• NARWHAL_DEBUGGER starts Narwhal with a debugger GUI if one is available for the engine. For the Rhino-Java engine, this activates the Rhino Java AWT-based debugger.

  • SEA is an environment variable set by sea that notifies narwhal to search the given virtual environment for packages first. This function can be approximated by using the -p or --package options to the narwhal or js command, and is inspectable from within a module as the variable system.packagePrefixes[0].

  • SEALVL (sea level) is an informational environment variable provided by the sea command, analogous to SHLVL (shell level) that is the number of instances of sea the present shell is running in.

  • NARWHAL_JS_VERSION refers to the JavaScript version, that defaults to "170" for “1.7.0”, and is used by Rhino on Java to determine the valid JavaScript syntax.

Configuration Files

  • narwhal.conf may be provided to configure site-specific or virtual-environment (sea) specific environment variables like NARWHAL_DEFAULT_ENGINE. You can also opt to specify NARWHAL_ENGINE, but that obviates the possibility of allowing the user to override the narwhal engine at the command line. narwhal.conf follows the BSD convention of using shell scripts as configuration files, so you may use any bash syntax in this file. A narwhal.conf.template exists for illustration.

  • package.json describes the Narwhal package. Narwhal itself is laid out as a package, so it might be used as a standard library package for other engines that might host module systems independently. package.json names the package, its metadata, and its dependencies. package.json should not be edited.

  • local.json may be created to override the values provided in package.json for site-specific configurations. A local.json.template exists to illustrate how this might be used to tell Narwhal that the parent directory contains packages, as this is a common development scenario.

  • sources.json contains data for Tusk on where to find package.json files and archives so that it can create a catalog of all installable packages, their descriptions, and dependencies. This file should not be edited unless the intention is to update the defaults provided for everyone.

  • .tusk/sources.json may be created for site-specific package sources and overrides the normal sources.json.

  • catalog.json is meant to be maintained as a centrally managed catalog that may be downloaded from Github to .tusk/catalog.json using tusk update.

  • .tusk/catalog.json is where tusk looks for information about packages that can be downloaded and installed. It may be downloaded with tusk update or built from sources.json or .tusk/sources.json using tusk create-catalog.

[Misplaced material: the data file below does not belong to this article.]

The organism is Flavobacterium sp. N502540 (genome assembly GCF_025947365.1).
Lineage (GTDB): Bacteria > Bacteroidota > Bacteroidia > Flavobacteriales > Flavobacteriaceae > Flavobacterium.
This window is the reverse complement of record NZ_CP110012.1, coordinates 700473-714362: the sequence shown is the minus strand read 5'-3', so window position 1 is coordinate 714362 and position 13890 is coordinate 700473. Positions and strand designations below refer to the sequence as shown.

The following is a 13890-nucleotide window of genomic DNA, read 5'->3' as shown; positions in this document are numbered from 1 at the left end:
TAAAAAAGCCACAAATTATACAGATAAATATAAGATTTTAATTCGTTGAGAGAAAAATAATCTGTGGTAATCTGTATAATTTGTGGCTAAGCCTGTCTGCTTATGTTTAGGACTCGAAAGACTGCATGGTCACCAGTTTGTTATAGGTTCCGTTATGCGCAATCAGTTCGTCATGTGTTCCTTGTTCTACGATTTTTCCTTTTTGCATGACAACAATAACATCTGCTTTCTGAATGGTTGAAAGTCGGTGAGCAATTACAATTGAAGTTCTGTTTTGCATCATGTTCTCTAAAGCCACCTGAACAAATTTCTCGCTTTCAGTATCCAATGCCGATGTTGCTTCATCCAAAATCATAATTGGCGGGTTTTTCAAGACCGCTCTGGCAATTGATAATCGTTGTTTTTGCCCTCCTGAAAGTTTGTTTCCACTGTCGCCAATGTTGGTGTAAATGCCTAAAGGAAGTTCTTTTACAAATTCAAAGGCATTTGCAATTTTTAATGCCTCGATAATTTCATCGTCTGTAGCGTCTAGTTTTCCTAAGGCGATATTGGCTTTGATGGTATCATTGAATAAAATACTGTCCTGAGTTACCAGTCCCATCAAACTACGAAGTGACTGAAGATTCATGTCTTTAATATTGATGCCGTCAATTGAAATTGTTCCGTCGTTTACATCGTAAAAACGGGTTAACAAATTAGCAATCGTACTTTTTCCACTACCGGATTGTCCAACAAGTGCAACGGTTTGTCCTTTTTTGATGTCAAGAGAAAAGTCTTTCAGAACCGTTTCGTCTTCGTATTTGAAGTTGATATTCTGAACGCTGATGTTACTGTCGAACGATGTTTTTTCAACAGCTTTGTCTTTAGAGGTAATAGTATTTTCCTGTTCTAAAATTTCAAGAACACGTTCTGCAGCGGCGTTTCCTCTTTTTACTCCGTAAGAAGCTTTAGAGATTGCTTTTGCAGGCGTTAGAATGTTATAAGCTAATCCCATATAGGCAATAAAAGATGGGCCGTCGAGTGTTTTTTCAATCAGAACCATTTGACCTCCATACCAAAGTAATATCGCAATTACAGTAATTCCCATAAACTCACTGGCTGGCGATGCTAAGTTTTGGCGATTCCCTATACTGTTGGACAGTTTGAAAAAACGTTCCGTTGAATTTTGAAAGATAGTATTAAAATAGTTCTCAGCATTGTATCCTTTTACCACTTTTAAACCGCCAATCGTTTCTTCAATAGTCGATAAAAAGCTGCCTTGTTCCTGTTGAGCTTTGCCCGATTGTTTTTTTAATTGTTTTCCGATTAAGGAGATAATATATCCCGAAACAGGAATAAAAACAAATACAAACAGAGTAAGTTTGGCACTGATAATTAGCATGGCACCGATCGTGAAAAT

Bootstrapping Narwhal

Narwhal launches in stages. On UNIX-like systems, Narwhal starts with a bash script, an engine specific bash script, an engine specific JavaScript, then the common JavaScript.

  • bin/narwhal

    At this stage, Narwhal uses only environment variables for configuration. This script discovers its own location on the file system and sources narwhal.conf as a shell script to load any system-level configuration variables like NARWHAL_DEFAULT_ENGINE. From there, it discerns and exports the NARWHAL_ENGINE and NARWHAL_ENGINE_HOME environment variables. It then executes the engine-specific script, $NARWHAL_ENGINE_HOME/bin/narwhal-$NARWHAL_ENGINE.

  • engines/{engine}/bin/narwhal-{engine}

    This bash script performs some engine-specific configuration, like augmenting the Java CLASSPATH for the Rhino engine, and executes the engine-specific bootstrap JavaScript using the JavaScript engine for the engine.

    Some engines, like k7 require the JavaScript engine to be on the PATH. The Rhino engine just expects Java to be on the PATH, and uses the js.jar included in the repository.

  • engines/{engine}/bootstrap.js

    This engine-specific JavaScript uses whatever minimal mechanisms the JavaScript engine provides for reading files and environment variables to read and evaluate narwhal.js. narwhal.js evaluates to a function expression that accepts a zygotic system Object, to be replaced later by loading the system module proper. bootstrap.js provides a system object with global, evalGlobal, engine, a engines Array, print,, fs.isFile, prefix, packagePrefixes, and optionally evaluate, debug, or verbose.